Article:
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Longevity of alveolar macrophages allow sustained in vivo expression of the human α1-antitrypsin gene and amelioration of emphysema
  1. Toni Jordan
  1. Correspondence to Toni Jordan, Liverpool Heart & Chest Hospital, Liverpool, UK; Toni.Jordan{at}LHCH.nhs.UK

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This study describes the transduction of mouse pulmonary alveolar macrophages using an intratracheally instilled lentiviral vector. The transferred genes were expressed in vivo for the duration of the lifespan of the mouse. Labelling studies using bromodeoxyuridine (BrdU) revealed continued expression of the transgenes by alveolar macrophages present in the mouse lung at the time of infection, and not by those recruited after inoculation.

Using this method, a human α1-antitrypsin-expressing lentiviral vector (ET1αhAAT) was instilled into live immunocompetent mice. The result was stable and sustained secretion of human α1-antitrypsin protein primarily in the lung by alveolar macrophages augmenting murine α1-antitrypsin levels. A model of emphysema was induced in these mice and in a control group by intratracheal installation of porcine pancreatic elastase. The control group consisted of immunocompetent mice previously infected with a lentiviral-mediated reporter transgene (EF1αGDP). The effects of elastase on lung compliance, area-weighted mean alveolar diameter (an index of airspace enlargement in emphysema) and its heterogeneity were significantly less in the ET1αhAAT-expressing mice compared with the EF1αGDP group (all p<0.05).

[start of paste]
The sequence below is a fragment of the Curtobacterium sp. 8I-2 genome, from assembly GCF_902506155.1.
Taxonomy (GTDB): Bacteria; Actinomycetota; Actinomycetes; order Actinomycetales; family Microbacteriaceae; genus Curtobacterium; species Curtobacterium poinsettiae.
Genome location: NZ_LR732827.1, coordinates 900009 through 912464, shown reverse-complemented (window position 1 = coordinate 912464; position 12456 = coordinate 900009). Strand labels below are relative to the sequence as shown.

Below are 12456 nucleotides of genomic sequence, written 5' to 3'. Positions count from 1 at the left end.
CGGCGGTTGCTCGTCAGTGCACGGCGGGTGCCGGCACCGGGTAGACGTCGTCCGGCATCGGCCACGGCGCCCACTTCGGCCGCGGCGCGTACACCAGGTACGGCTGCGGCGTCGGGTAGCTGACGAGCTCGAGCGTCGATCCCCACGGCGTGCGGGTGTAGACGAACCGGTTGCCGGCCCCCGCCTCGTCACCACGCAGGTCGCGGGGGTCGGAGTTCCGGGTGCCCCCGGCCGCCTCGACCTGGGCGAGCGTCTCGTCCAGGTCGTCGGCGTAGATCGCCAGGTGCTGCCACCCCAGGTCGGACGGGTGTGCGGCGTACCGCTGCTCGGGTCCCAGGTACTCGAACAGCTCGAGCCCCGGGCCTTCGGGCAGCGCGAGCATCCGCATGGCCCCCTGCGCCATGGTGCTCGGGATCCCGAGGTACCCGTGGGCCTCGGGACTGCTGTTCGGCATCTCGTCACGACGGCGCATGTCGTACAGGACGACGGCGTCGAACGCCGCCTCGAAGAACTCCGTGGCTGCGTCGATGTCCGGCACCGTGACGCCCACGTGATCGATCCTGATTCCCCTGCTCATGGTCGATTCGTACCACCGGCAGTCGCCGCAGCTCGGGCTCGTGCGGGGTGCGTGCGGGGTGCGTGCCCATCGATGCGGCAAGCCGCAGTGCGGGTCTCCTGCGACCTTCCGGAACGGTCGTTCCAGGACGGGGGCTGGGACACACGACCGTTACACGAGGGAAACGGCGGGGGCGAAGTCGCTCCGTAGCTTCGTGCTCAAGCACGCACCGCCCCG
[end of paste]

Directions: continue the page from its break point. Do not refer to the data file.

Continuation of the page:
This study demonstrates longevity of pulmonary alveolar macrophages in mice, and challenges previously held views that they are short lived. Lentiviral transduction to achieve prolonged therapeutic secretion of human α1-antitrypsin in vivo may make them a potential target cell population for application of gene therapy.

Wilson AA, Murphy GJ, Hamakawa H, et al. Amelioration of emphysema in mice through lentiviral transduction of long-lived pulmonary alveolar macrophages. J Clin Invest 2010;120:379–89.

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